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The shrublet

 

false heather plant

Sparkling flowers on an expanse of green mark a planting of false heather.

What is smaller than a shrub?  A shrublet of course!  One of my favorite shrublets is called false heather or Cuphea hyssopifolia, a native of Mexico, Guatemala, and Honduras.   There is no better small groundcover with very fine leaves and tiny, but distinct flowers in purple, pink or white.  Have you seen this mini-shrub or shrublet before?

Only a foot or two in height, and maybe up to three feet wide on a good day, the false heather has very dense growth and a well-rounded shape.  The small, lance-shaped leaves fill the branches with numerous flowers emerging at the juncture of leaf and stem.  The flowers are purple, pink or white depending on the cultivar and are trumpet-shaped with six petals.  Pollinators appreciate these flowers and often visit false heather – bees and butterflies love it!  Although most of the flowers occur summer through fall, false heather can have some flowers year-round.

Best in full-sun to part-shade sites, plant false heather at twenty-four-inch intervals if mass-planted.  Also consider using Cuphea for planting bed edging and borders.  Taking our summer heat extremely well, false heather is drought-tolerant and moderately salt-tolerant.  While false heather can sometimes self-seed producing more plants, this perennial subshrub is not a problem species at this time as far as invasiveness is concerned according to the UF/IFAS Assessment of Non-Native Plants in Florida’s Natural Areas.

The cultivar called ‘Allyson’ is a very common compact variety with purple-lavender flowers.  One white cultivar to look for is called ‘Alba’ – same plant, just a different color flower.  You can also find various shades of pink often under the cultivar simply called ‘Pink’.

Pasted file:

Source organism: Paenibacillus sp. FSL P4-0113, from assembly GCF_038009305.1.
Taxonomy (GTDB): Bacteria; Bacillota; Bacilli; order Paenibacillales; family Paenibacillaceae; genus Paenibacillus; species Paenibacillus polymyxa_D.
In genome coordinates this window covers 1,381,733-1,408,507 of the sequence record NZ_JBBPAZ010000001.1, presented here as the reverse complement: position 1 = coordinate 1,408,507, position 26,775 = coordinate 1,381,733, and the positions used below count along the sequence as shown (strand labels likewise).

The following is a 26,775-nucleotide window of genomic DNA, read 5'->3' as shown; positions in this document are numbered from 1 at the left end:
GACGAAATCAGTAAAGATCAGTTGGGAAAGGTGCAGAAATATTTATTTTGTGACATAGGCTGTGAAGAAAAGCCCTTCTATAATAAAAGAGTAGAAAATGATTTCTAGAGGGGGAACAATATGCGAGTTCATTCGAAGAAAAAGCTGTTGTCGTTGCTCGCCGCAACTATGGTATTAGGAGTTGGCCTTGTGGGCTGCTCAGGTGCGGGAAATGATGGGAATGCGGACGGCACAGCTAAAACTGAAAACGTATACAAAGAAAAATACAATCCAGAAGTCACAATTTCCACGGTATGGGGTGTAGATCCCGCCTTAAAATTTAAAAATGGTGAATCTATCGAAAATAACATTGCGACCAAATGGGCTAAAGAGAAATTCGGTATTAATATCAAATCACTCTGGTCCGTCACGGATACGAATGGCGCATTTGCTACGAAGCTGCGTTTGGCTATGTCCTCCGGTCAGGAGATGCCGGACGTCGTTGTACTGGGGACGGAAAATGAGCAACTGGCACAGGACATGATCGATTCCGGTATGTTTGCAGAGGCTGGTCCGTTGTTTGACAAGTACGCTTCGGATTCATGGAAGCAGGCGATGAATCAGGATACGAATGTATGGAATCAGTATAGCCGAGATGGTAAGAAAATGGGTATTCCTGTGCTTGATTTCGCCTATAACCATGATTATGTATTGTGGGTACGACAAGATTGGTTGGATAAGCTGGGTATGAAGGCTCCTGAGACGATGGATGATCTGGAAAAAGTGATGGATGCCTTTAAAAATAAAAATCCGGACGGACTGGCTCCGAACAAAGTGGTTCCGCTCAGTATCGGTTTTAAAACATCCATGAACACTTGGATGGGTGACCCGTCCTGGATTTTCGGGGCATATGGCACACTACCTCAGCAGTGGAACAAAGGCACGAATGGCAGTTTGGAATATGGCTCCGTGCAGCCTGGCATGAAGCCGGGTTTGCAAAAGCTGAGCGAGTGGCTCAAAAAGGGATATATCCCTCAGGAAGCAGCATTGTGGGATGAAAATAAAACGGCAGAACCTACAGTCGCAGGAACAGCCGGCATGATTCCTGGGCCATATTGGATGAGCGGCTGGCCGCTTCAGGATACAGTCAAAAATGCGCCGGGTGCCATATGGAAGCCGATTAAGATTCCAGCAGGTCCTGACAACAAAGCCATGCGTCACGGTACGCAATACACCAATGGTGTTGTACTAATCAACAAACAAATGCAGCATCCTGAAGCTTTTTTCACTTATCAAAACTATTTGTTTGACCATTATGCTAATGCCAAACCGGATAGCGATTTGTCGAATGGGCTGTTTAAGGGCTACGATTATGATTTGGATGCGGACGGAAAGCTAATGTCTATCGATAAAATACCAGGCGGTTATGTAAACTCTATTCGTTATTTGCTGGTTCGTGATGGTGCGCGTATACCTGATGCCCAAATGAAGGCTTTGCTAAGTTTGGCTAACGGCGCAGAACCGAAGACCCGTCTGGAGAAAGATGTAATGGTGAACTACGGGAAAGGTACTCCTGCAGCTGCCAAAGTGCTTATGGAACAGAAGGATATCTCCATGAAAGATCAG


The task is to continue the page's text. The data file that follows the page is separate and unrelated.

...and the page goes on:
The main pest encountered locally that can be a problem is the flea beetle.  This tiny metallic or stripped beetle actually hops like a flea and feeds on the leaves.  In addition to the adult beetle, you will also notice small larvae feeding on the leaves.  While your false heather may never have flea beetles, you should monitor for them regularly to prevent an infestation from building up to damaging levels.

False heather is another Florida-Friendly Landscaping™- approved plant that we would recommend.  A small plant, which makes a mighty groundcover, false heather should be in your landscape!  For more information on all types of perennials suitable for our area, or to ask a question, please visit https://www.facebook.com/CharlotteMGLifeline/ .   Ralph E. Mitchell is the Director/Horticulture Agent for the UF/IFAS Charlotte County Extension Service. He can be reached at 941-764-4344 or ralph.mitchell@charlottecountyfl.gov.

Resources:
Gilman, E. F. (1999) Cuphea hyssopifolia.  The University of Florida Extension Service, IFAS.
UF/IFAS Assessment of Non-Native Plants in Florida’s Natural Areas.  Cuphea hyssopifolia.
Dave’s Garden (2021) Cuphea Species, Elfin Herb, False Heather, Hawaiian Heather, Mexican Heather.  https://davesgarden.com/guides/pf/go/676.
Missouri Botanical Garden (2021) Cuphea hyssopifolia.  https://www.missouribotanicalgarden.org/PlantFinder/PlantFinderDetails.aspx?kempercode=a113 .
North Carolina Extension Gardener Plant Toolbox. https://plants.ces.ncsu.edu/plants/cuphea-hyssopifolia/ .
The Florida-Friendly Landscaping™ Guide to Plant Selection & Landscape Design. (2010) The University of Florida Extension Service, IFAS.
Caldwell, D. (2020) Cuphea Chewers! Is your Mexican heather, Cuphea hyssopifolia, shrinking? The University of Florida Extension Service, IFAS – Collier County.